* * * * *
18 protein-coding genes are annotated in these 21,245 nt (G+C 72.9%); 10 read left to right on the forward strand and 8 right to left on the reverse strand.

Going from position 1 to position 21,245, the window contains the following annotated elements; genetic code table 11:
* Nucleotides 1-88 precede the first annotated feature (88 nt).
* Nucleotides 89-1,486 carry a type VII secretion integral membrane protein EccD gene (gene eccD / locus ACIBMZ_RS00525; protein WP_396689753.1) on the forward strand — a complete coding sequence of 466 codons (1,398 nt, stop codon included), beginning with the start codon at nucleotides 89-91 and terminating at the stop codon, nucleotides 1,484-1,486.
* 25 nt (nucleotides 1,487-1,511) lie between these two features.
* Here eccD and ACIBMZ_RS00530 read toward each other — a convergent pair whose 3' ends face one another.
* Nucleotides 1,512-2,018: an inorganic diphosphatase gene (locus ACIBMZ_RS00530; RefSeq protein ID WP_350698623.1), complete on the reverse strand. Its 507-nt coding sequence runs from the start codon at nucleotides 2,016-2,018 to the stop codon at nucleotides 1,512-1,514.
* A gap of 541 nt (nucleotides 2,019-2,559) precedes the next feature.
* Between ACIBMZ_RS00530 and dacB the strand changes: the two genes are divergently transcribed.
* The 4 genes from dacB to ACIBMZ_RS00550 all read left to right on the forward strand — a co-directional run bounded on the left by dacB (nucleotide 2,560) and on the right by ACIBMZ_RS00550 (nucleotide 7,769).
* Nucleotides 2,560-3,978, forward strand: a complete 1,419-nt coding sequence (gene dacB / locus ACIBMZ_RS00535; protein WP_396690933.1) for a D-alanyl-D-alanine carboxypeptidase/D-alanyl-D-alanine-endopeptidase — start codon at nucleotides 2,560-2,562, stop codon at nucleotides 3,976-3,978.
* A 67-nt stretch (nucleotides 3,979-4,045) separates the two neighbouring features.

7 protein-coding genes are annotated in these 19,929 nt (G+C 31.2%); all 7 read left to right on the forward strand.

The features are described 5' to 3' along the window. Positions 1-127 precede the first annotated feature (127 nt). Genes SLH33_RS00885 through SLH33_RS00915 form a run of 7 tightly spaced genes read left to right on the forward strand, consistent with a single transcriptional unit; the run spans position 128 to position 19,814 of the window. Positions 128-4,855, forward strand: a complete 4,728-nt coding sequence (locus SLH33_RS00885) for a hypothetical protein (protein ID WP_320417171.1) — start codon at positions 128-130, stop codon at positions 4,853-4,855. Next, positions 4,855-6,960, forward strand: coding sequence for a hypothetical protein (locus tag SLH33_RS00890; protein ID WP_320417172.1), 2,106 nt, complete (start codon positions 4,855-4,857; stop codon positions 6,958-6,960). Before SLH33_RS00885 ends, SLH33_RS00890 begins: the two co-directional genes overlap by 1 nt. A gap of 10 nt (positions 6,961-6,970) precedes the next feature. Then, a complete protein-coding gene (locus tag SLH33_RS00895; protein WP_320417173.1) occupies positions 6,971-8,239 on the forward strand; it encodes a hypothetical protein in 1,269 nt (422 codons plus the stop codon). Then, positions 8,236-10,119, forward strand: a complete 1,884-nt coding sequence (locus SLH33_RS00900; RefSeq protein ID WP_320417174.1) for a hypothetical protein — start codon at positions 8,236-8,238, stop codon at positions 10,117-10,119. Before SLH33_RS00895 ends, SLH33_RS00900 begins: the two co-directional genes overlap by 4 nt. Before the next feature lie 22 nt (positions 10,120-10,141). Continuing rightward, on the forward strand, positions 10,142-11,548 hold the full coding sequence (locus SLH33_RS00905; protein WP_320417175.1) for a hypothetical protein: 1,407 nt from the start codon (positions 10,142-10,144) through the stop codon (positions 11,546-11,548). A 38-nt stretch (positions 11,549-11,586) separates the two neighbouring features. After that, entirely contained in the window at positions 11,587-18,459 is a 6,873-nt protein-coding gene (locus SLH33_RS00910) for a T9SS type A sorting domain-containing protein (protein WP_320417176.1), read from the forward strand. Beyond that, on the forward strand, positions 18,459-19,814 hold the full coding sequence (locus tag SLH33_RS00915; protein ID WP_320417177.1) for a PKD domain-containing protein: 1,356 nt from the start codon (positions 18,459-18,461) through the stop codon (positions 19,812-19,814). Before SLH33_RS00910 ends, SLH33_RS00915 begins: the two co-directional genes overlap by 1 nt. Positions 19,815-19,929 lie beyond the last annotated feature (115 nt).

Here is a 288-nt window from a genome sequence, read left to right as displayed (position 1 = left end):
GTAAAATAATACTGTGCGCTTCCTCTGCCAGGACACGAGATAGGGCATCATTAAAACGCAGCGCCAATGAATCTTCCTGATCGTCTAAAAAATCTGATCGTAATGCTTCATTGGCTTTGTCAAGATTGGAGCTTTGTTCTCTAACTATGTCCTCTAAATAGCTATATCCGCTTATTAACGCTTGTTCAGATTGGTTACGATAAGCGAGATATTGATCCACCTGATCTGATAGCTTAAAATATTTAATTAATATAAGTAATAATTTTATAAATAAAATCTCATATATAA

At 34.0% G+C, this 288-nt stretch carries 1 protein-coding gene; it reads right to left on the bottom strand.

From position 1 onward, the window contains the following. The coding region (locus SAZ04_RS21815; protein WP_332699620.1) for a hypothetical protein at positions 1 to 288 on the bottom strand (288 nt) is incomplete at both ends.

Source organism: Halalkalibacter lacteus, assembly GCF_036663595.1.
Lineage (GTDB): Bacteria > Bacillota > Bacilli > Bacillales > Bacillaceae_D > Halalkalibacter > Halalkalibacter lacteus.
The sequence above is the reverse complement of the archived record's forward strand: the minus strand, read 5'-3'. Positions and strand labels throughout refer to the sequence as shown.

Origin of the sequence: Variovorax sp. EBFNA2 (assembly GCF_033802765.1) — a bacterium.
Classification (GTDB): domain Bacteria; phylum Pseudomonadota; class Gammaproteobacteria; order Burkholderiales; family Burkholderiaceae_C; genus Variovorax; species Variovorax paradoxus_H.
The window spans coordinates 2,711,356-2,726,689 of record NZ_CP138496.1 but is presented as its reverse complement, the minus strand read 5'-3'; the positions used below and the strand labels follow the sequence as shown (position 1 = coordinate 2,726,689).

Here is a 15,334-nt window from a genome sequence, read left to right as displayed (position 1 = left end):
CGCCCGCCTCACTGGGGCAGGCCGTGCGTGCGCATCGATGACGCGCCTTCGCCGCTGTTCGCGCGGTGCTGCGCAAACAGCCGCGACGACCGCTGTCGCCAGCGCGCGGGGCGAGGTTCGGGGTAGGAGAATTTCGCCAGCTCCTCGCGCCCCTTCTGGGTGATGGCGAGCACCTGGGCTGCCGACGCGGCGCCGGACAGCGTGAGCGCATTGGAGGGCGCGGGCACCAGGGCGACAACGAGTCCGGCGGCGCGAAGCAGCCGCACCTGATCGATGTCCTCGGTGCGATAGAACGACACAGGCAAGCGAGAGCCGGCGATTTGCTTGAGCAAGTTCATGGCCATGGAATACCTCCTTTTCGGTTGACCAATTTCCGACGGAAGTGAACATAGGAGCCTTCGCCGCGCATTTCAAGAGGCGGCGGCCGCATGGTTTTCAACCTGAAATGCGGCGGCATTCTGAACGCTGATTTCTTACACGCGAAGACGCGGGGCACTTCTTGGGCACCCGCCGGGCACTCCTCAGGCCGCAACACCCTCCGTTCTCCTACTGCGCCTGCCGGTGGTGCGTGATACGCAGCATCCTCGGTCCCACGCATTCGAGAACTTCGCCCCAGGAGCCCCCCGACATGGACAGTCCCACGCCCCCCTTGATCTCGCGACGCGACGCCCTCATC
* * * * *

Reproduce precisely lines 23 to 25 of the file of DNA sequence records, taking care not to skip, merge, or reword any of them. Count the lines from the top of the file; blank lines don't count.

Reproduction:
Classification (GTDB): domain Bacteria; phylum Pseudomonadota; class Gammaproteobacteria; order Burkholderiales; family Burkholderiaceae_C; genus Variovorax; species Variovorax paradoxus_H.
The window spans coordinates 2,711,356-2,726,689 of record NZ_CP138496.1 but is presented as its reverse complement, the minus strand read 5'-3'; the positions used below and the strand labels follow the sequence as shown (position 1 = coordinate 2,726,689).

Here is a 15,334-nt window from a genome sequence, read left to right as displayed (position 1 = left end):